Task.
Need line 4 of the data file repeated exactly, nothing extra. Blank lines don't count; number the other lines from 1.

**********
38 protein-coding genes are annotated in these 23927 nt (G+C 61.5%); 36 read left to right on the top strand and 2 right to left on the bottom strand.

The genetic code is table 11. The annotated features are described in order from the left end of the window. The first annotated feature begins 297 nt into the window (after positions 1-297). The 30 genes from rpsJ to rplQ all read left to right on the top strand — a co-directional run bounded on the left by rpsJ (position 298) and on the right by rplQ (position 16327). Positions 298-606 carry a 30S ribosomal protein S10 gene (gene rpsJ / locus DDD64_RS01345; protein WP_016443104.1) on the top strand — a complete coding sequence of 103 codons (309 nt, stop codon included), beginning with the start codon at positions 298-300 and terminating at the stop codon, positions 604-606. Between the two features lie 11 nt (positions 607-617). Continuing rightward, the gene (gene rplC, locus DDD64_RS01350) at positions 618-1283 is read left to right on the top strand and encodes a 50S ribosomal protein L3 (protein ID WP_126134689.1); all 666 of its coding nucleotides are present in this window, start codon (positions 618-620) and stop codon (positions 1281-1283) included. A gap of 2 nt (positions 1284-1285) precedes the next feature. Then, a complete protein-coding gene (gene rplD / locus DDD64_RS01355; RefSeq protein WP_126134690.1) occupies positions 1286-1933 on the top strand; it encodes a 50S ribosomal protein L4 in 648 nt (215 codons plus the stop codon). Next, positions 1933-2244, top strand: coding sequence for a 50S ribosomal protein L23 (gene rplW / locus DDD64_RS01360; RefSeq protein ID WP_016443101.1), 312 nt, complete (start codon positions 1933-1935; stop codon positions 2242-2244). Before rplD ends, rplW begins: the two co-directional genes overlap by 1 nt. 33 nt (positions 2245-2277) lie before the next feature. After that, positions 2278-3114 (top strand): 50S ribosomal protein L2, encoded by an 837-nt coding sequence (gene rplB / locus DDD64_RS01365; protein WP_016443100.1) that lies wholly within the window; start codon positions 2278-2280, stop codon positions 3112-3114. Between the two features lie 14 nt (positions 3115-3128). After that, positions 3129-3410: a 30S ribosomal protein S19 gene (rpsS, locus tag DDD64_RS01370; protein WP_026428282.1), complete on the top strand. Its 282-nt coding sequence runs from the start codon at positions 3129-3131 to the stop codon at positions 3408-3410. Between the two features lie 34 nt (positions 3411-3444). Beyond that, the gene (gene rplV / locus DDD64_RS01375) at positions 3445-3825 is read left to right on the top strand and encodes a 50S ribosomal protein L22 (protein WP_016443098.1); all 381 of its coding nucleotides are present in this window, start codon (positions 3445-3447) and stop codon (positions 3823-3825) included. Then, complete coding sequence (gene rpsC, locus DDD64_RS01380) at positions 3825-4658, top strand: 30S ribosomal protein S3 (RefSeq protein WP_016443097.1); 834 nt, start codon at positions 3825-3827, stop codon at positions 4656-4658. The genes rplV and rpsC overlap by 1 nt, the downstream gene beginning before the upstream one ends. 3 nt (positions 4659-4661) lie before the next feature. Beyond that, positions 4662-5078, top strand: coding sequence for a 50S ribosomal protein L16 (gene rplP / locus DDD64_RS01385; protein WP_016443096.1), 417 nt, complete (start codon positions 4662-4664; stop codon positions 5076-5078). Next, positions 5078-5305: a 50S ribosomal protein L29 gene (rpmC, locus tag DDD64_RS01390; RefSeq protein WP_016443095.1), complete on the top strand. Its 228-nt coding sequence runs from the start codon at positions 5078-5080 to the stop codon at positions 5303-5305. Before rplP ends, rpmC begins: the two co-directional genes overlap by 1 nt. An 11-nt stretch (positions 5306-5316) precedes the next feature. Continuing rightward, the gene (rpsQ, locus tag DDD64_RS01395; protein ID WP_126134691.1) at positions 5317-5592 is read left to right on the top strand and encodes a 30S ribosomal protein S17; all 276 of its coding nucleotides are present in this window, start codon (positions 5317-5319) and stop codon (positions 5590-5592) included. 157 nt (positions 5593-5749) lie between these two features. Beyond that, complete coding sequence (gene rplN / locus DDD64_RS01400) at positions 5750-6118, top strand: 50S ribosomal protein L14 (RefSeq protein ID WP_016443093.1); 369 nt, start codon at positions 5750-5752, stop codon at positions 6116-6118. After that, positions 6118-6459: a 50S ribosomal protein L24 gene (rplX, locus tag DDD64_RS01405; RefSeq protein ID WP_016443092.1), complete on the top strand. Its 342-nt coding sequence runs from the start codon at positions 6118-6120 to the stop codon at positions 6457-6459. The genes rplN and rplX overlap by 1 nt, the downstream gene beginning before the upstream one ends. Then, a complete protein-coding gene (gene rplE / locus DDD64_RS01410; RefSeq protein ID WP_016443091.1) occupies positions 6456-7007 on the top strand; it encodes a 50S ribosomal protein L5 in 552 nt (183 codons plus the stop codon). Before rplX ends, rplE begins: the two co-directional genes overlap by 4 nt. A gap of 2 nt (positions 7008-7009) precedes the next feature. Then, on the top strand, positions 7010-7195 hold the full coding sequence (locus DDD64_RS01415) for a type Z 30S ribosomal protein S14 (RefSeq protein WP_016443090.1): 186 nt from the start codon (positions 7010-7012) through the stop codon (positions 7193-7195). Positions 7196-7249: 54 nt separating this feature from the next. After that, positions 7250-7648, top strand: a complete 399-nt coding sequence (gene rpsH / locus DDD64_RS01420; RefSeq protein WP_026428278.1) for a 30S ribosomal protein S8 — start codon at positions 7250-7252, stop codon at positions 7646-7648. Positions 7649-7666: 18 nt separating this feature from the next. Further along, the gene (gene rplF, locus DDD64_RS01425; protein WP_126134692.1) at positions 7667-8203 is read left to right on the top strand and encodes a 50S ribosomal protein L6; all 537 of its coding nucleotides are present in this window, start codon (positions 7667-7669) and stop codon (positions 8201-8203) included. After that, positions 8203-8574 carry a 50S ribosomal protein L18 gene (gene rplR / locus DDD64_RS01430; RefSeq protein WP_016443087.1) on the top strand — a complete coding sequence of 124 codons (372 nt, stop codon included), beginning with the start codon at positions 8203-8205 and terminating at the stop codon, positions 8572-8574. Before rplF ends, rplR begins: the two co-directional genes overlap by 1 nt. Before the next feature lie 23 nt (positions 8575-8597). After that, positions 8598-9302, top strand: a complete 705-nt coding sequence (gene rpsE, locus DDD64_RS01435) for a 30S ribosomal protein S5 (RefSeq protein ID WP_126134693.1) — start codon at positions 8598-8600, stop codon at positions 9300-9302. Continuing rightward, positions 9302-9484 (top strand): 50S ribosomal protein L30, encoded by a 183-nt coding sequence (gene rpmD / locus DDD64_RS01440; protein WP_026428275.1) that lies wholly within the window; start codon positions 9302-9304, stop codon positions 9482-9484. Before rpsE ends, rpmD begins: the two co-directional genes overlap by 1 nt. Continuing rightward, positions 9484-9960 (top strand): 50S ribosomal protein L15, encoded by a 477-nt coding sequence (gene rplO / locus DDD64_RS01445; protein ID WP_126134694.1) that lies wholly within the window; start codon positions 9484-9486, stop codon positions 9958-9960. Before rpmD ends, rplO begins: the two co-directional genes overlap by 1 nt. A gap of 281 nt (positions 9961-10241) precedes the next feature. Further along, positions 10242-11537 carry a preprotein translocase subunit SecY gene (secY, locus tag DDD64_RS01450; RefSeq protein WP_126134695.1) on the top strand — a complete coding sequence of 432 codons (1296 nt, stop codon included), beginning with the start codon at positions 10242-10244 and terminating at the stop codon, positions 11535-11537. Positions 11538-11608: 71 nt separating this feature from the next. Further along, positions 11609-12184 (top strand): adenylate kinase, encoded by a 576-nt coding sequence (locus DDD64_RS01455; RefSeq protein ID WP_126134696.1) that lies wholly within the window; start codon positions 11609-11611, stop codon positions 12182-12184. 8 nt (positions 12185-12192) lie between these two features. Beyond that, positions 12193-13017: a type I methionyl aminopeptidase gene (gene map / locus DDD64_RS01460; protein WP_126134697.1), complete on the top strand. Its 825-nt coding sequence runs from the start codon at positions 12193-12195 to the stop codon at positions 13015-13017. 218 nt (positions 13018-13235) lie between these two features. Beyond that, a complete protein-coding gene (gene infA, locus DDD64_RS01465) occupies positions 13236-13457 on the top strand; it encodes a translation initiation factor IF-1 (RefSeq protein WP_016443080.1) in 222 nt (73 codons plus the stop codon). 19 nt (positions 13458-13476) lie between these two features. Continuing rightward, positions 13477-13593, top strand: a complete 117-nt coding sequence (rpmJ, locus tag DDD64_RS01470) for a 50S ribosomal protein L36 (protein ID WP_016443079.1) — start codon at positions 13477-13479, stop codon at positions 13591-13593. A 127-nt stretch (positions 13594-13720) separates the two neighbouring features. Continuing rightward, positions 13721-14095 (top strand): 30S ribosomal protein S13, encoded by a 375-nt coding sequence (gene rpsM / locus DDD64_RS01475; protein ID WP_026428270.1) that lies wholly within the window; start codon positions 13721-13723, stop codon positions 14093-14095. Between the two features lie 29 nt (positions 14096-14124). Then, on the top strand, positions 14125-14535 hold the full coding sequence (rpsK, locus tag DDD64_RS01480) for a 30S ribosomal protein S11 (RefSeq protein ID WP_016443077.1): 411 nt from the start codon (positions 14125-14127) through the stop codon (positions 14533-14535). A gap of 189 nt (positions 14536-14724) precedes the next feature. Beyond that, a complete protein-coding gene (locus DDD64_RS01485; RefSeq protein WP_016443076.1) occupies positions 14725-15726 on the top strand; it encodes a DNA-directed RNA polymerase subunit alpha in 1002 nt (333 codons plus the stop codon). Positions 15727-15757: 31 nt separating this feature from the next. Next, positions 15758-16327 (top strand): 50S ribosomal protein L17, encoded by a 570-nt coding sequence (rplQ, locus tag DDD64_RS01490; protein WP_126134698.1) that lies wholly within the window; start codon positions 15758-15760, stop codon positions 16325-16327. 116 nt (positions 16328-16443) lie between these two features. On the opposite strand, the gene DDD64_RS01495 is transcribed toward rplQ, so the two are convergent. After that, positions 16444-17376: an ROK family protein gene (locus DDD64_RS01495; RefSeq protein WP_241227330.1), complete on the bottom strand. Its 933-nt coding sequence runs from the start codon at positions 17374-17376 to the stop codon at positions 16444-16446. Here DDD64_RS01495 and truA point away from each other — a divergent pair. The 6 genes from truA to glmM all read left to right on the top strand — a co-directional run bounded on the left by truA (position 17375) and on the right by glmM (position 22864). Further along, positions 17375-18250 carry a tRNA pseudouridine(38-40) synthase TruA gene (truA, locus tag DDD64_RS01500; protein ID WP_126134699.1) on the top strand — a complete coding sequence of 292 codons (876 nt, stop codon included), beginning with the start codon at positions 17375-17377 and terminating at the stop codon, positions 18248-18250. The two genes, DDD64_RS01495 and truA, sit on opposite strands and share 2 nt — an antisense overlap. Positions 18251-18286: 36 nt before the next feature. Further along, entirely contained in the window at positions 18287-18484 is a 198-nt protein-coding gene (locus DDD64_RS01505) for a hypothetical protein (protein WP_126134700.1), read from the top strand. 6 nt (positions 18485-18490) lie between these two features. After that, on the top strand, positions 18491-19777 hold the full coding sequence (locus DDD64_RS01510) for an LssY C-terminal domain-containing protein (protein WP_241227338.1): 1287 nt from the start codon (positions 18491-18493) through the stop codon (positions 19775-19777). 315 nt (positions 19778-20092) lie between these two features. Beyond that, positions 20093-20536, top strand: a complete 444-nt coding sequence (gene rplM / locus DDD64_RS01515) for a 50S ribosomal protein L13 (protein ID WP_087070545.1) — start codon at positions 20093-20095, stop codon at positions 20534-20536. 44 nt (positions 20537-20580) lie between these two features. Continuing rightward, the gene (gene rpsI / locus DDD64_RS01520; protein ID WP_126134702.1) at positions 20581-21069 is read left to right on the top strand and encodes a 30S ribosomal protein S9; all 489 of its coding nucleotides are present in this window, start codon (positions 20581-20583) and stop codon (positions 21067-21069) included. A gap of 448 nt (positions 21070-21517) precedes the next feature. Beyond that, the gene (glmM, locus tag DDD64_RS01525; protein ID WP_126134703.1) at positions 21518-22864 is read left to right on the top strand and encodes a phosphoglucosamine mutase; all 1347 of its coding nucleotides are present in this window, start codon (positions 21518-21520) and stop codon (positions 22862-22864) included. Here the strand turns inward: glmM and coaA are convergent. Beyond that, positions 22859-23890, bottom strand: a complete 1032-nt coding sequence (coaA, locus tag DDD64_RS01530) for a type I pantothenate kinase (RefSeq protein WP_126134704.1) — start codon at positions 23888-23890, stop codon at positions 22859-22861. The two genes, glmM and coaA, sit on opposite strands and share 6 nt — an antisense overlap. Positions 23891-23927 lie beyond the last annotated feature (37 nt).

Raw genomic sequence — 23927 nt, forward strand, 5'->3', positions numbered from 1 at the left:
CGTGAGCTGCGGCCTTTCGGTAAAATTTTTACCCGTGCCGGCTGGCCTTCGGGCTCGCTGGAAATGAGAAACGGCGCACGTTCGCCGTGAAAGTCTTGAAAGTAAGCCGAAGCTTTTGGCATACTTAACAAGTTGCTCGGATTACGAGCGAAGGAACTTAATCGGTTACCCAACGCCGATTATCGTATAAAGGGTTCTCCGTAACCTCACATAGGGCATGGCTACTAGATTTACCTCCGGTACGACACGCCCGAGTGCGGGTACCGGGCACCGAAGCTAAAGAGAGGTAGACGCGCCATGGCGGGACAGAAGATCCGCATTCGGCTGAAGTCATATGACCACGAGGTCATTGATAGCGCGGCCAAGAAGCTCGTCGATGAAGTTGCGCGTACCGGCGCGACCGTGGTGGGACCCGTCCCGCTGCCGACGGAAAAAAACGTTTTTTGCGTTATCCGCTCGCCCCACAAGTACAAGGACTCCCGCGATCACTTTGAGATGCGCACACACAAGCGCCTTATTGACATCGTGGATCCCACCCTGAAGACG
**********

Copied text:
CGTGAGCTGCGGCCTTTCGGTAAAATTTTTACCCGTGCCGGCTGGCCTTCGGGCTCGCTGGAAATGAGAAACGGCGCACGTTCGCCGTGAAAGTCTTGAAAGTAAGCCGAAGCTTTTGGCATACTTAACAAGTTGCTCGGATTACGAGCGAAGGAACTTAATCGGTTACCCAACGCCGATTATCGTATAAAGGGTTCTCCGTAACCTCACATAGGGCATGGCTACTAGATTTACCTCCGGTACGACACGCCCGAGTGCGGGTACCGGGCACCGAAGCTAAAGAGAGGTAGACGCGCCATGGCGGGACAGAAGATCCGCATTCGGCTGAAGTCATATGACCACGAGGTCATTGATAGCGCGGCCAAGAAGCTCGTCGATGAAGTTGCGCGTACCGGCGCGACCGTGGTGGGACCCGTCCCGCTGCCGACGGAAAAAAACGTTTTTTGCGTTATCCGCTCGCCCCACAAGTACAAGGACTCCCGCGATCACTTTGAGATGCGCACACACAAGCGCCTTATTGACATCGTGGATCCCACCCTGAAGACG